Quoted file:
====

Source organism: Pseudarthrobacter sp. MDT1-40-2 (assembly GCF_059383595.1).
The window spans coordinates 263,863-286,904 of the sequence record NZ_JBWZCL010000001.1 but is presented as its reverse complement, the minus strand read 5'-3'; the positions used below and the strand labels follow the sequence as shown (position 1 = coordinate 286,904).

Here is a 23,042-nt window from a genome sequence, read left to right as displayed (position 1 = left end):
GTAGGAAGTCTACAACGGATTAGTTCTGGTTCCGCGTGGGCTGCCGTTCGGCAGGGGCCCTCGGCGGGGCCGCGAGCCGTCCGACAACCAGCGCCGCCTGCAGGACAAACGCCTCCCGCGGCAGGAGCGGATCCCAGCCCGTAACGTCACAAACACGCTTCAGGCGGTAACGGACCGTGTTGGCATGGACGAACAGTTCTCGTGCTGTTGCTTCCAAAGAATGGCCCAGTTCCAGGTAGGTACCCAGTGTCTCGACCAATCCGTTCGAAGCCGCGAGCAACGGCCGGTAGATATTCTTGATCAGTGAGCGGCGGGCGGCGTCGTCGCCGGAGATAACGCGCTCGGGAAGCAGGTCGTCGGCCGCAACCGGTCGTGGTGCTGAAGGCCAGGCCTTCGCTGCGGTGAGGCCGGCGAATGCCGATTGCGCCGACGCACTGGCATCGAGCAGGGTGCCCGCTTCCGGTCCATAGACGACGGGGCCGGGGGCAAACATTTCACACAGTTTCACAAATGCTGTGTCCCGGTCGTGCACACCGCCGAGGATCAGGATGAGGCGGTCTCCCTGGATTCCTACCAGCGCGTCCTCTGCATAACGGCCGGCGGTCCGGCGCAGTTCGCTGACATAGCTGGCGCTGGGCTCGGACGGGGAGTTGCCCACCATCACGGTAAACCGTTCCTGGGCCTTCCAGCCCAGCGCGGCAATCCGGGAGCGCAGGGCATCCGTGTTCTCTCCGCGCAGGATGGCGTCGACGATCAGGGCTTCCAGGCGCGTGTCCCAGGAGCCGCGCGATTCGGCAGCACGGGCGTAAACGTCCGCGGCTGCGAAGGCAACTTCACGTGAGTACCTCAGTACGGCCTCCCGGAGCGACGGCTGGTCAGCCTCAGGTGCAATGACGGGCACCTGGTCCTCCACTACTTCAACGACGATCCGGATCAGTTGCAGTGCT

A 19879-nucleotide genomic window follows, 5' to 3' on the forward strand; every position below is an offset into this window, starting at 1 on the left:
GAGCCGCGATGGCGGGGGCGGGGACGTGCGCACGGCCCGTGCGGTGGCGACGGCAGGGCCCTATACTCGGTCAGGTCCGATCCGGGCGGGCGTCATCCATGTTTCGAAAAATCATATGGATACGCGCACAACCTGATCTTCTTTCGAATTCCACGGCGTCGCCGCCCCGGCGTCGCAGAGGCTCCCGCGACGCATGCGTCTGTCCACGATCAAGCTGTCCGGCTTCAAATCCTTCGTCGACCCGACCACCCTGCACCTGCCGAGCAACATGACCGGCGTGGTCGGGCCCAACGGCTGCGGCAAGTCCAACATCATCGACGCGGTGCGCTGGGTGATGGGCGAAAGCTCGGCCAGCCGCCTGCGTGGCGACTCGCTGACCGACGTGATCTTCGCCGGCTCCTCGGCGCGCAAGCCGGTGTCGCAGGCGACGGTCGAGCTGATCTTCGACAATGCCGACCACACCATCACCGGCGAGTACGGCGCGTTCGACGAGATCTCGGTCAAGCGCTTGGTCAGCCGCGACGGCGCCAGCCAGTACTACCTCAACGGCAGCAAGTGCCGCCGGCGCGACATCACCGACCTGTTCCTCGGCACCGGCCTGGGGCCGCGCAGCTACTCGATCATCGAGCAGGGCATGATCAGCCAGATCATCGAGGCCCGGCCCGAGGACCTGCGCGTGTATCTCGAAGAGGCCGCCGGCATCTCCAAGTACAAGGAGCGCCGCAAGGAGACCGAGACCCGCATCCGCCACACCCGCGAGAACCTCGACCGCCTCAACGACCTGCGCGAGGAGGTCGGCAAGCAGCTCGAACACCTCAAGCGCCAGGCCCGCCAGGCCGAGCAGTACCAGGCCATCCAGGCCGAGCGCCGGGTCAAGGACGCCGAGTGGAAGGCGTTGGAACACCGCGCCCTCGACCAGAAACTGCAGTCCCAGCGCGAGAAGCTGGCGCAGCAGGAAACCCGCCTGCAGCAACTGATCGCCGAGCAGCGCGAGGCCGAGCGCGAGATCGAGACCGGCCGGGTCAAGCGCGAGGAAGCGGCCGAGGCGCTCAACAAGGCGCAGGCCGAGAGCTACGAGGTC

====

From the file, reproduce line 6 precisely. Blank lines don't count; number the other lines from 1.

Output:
GAGCCGCGATGGCGGGGGCGGGGACGTGCGCACGGCCCGTGCGGTGGCGACGGCAGGGCCCTATACTCGGTCAGGTCCGATCCGGGCGGGCGTCATCCATGTTTCGAAAAATCATATGGATACGCGCACAACCTGATCTTCTTTCGAATTCCACGGCGTCGCCGCCCCGGCGTCGCAGAGGCTCCCGCGACGCATGCGTCTGTCCACGATCAAGCTGTCCGGCTTCAAATCCTTCGTCGACCCGACCACCCTGCACCTGCCGAGCAACATGACCGGCGTGGTCGGGCCCAACGGCTGCGGCAAGTCCAACATCATCGACGCGGTGCGCTGGGTGATGGGCGAAAGCTCGGCCAGCCGCCTGCGTGGCGACTCGCTGACCGACGTGATCTTCGCCGGCTCCTCGGCGCGCAAGCCGGTGTCGCAGGCGACGGTCGAGCTGATCTTCGACAATGCCGACCACACCATCACCGGCGAGTACGGCGCGTTCGACGAGATCTCGGTCAAGCGCTTGGTCAGCCGCGACGGCGCCAGCCAGTACTACCTCAACGGCAGCAAGTGCCGCCGGCGCGACATCACCGACCTGTTCCTCGGCACCGGCCTGGGGCCGCGCAGCTACTCGATCATCGAGCAGGGCATGATCAGCCAGATCATCGAGGCCCGGCCCGAGGACCTGCGCGTGTATCTCGAAGAGGCCGCCGGCATCTCCAAGTACAAGGAGCGCCGCAAGGAGACCGAGACCCGCATCCGCCACACCCGCGAGAACCTCGACCGCCTCAACGACCTGCGCGAGGAGGTCGGCAAGCAGCTCGAACACCTCAAGCGCCAGGCCCGCCAGGCCGAGCAGTACCAGGCCATCCAGGCCGAGCGCCGGGTCAAGGACGCCGAGTGGAAGGCGTTGGAACACCGCGCCCTCGACCAGAAACTGCAGTCCCAGCGCGAGAAGCTGGCGCAGCAGGAAACCCGCCTGCAGCAACTGATCGCCGAGCAGCGCGAGGCCGAGCGCGAGATCGAGACCGGCCGGGTCAAGCGCGAGGAAGCGGCCGAGGCGCTCAACAAGGCGCAGGCCGAGAGCTACGAGGTC